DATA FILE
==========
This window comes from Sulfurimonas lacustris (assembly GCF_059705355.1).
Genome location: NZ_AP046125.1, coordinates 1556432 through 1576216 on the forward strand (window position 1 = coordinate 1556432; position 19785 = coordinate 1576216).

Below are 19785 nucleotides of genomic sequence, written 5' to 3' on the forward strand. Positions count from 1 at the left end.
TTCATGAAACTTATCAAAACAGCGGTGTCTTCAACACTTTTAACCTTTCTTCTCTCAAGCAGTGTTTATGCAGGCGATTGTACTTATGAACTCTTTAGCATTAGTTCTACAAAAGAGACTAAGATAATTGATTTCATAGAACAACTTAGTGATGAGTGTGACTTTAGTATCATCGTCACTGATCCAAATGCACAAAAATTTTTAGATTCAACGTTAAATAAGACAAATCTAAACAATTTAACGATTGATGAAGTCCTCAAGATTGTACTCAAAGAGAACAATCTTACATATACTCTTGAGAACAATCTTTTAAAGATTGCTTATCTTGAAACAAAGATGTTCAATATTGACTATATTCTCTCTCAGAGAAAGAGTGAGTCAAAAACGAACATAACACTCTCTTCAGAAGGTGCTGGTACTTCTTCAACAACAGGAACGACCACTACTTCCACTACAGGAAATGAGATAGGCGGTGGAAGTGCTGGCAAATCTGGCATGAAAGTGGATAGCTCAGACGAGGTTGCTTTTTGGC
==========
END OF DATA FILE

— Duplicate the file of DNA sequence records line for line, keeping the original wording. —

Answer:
This window comes from Sulfurimonas lacustris (assembly GCF_059705355.1).
Genome location: NZ_AP046125.1, coordinates 1556432 through 1576216 on the forward strand (window position 1 = coordinate 1556432; position 19785 = coordinate 1576216).

Below are 19785 nucleotides of genomic sequence, written 5' to 3' on the forward strand. Positions count from 1 at the left end.
TTCATGAAACTTATCAAAACAGCGGTGTCTTCAACACTTTTAACCTTTCTTCTCTCAAGCAGTGTTTATGCAGGCGATTGTACTTATGAACTCTTTAGCATTAGTTCTACAAAAGAGACTAAGATAATTGATTTCATAGAACAACTTAGTGATGAGTGTGACTTTAGTATCATCGTCACTGATCCAAATGCACAAAAATTTTTAGATTCAACGTTAAATAAGACAAATCTAAACAATTTAACGATTGATGAAGTCCTCAAGATTGTACTCAAAGAGAACAATCTTACATATACTCTTGAGAACAATCTTTTAAAGATTGCTTATCTTGAAACAAAGATGTTCAATATTGACTATATTCTCTCTCAGAGAAAGAGTGAGTCAAAAACGAACATAACACTCTCTTCAGAAGGTGCTGGTACTTCTTCAACAACAGGAACGACCACTACTTCCACTACAGGAAATGAGATAGGCGGTGGAAGTGCTGGCAAATCTGGCATGAAAGTGGATAGCTCAGACGAGGTTGCTTTTTGGC